when the frick are we getting airless tires? they've been promoting this shit for the last 20 years.

when the frick are we getting airless tires? they've been promoting this shit for the last 20 years.

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  1. 2 weeks ago
    Anonymous

    They get full up with mud and junk and come apart
    If you're worried about flats have some moose installed

    • 2 weeks ago
      Anonymous

      that's a 4x4 cope. I drive on pavement, my cars never get muddy. if the reason is they get muddy, then they can come with a disclaimer that say they are for on-road use only.

      • 2 weeks ago
        Anonymous

        Does it not rain or snow where you live? Even road debris gets into the fins and shreds the joinings

        There's literally no reason they can't have a sidewall unless you're trying to show them off

        No that causes them to break down faster because the rubber rubs against itself on the inside and makes this powdery gunk it's like half sand, half glue

        • 2 weeks ago
          Anonymous

          At rest the sidewall doesn't need to be in contact with the fins if there's an air gap and when compressed against the ground the sidewall can flex outward and further away from the edge of the fins.

          • 2 weeks ago
            Anonymous

            >if there's an air gap
            Good job moron, now your airless tires have air in them.

        • 2 weeks ago
          Anonymous

          why not inflate them with air so that won’t happen?

          • 2 weeks ago
            Anonymous

            Genius

      • 2 weeks ago
        Anonymous

        if you drive on pavement how the frick are you getting flat tires?
        i got flat tire once in 10 years of driving

    • 2 weeks ago
      Anonymous

      There's literally no reason they can't have a sidewall unless you're trying to show them off

  2. 2 weeks ago
    Anonymous

    At this point I'm sure any design that lasts as long as traditional tires would immediately be bought and buried.

    • 2 weeks ago
      Anonymous

      Not true.
      Tire manufactures could easily make these kinds of tires once the design is perfected.
      While it's a new technology, it's not disruptive and companies can easily pivot to make a profit, unlike big oil buying out 'water-powdered engines' .

    • 2 weeks ago
      Anonymous

      wait until you find out there's 6000 patents that have been suppressed because it would negatively impact the economy. thank you 1941 invention act.

  3. 2 weeks ago
    Anonymous

    They'll become market viable when we suddenly want tires that ride very hard and are cacophonous at highway sppeds

  4. 2 weeks ago
    Anonymous

    Never, they fricking suck.

  5. 2 weeks ago
    Anonymous

    >rides like a roadbike

  6. 2 weeks ago
    Anonymous

    these are less durable than bias plys on an interstate, leave em to industrial equipment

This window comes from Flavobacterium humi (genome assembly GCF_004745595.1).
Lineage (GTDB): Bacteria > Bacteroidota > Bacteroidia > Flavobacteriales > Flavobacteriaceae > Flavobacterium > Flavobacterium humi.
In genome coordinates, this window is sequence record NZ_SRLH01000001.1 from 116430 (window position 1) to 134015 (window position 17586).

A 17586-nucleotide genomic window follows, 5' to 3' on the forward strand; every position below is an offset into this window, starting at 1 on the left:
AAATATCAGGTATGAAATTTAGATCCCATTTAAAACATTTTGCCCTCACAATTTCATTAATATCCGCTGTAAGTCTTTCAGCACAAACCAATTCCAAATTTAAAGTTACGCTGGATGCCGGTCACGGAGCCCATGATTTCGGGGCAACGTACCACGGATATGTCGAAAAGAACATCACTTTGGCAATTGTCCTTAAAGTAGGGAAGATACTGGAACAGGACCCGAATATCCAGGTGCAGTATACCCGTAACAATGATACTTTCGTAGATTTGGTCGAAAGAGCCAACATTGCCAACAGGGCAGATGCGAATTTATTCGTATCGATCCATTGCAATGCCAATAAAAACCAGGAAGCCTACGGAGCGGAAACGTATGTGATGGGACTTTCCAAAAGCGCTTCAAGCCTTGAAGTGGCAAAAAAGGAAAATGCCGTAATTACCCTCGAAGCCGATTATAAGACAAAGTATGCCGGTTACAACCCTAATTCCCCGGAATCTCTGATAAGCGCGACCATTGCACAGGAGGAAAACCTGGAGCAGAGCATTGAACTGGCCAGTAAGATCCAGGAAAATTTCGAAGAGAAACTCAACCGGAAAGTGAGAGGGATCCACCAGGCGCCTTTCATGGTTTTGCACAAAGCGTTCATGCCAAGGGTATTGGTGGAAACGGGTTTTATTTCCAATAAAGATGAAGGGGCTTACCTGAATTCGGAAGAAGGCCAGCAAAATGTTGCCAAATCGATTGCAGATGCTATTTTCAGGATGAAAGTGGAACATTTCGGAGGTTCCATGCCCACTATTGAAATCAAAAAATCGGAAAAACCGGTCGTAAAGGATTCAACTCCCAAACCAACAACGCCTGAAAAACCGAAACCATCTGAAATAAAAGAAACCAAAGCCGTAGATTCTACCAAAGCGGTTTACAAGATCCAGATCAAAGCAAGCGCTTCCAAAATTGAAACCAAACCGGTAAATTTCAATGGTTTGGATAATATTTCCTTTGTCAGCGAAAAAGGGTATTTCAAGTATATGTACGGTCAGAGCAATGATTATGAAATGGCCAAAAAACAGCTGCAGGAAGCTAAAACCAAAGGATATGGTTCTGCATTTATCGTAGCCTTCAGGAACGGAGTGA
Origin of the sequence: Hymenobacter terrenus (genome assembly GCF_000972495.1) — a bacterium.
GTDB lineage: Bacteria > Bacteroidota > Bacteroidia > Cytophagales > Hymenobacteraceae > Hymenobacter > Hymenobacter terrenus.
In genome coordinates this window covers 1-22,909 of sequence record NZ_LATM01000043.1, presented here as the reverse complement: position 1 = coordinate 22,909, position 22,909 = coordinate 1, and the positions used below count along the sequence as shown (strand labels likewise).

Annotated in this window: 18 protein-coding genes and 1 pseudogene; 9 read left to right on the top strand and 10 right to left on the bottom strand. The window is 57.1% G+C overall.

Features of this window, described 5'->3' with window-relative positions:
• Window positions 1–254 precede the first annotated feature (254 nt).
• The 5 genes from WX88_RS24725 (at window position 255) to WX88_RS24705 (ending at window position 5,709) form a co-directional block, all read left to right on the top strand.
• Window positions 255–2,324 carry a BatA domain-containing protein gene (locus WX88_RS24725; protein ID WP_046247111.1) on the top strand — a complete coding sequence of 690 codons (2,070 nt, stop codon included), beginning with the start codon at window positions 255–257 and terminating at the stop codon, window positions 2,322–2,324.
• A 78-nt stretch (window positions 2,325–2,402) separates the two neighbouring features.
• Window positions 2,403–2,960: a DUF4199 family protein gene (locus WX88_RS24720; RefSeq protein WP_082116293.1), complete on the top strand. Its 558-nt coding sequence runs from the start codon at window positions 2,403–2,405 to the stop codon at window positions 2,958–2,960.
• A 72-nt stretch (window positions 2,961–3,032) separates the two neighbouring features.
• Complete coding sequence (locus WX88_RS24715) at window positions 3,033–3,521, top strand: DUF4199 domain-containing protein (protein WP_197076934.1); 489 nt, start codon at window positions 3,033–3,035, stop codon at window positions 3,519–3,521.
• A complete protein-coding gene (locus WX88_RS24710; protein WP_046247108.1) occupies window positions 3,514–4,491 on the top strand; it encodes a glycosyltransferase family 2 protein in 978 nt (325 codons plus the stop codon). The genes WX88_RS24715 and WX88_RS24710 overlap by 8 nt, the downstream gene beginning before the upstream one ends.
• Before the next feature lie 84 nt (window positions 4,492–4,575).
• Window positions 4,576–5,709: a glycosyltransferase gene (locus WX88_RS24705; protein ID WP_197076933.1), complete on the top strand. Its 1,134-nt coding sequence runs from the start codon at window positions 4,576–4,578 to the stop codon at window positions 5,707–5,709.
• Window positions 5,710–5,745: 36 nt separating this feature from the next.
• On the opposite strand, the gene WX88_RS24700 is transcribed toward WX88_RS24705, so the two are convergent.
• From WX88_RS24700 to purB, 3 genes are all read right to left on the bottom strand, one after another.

• 2 weeks ago
      Anonymous

      Did you mean to say radials? Most tires are less durable than bias plies.

  7. 2 weeks ago
    Anonymous

    tire industry collusion, lobbying, patent wiener-blocking, the usual stuff... probably

  8. 2 weeks ago
    Anonymous

    What's wrong with tires that hold air? I've had great luck. I wouldn't want to pay more for airless tires. So maybe that's why they haven't caught on? They're just pointless?

    • 2 weeks ago
      Anonymous

      >what's wrong with the thing I've used my entire life? I've had great luck not having any alternatives. Why would I want to pay less for a new technology? Maybe that's why they haven't caught on? Because muh comfy explodable tires?

      • 2 weeks ago
        Anonymous

        What the frick kind of world is this rebuttal from? Why do you have such fanatical faith in a product that's failed to launch for decades?
        Everyone who owns a car drives on air-filled tires. You've been surrounded by them every single day of your life since you were born. Why are you pretending that they're archaic and scary now?

        • 2 weeks ago
          Anonymous

          >potential for revolutionary technology should be ignored and dismissed in favor of what I'm used too and what is "standard"

  9. 2 weeks ago
    Anonymous

    That's the wrong form factor and design.
    The I Robot tires got memoryholed, for unknown reasons

    • 2 weeks ago
      Anonymous

      Ponder the orb.

    • 2 weeks ago
      Anonymous

      >Unknown reasons
      More like the automotive industry wasn't about to unanimously invest R&D into reconfiguring how drivetrains work for every car everwhere with the sole purpose of giving women on their phones ninja-like abilities to 4-wheel-steering sideswipe the shit out of you on the interstate.

    • 2 weeks ago
      Anonymous
    • 2 weeks ago
      Anonymous

      This needs room temperature superconductors to be feasible.

    • 2 weeks ago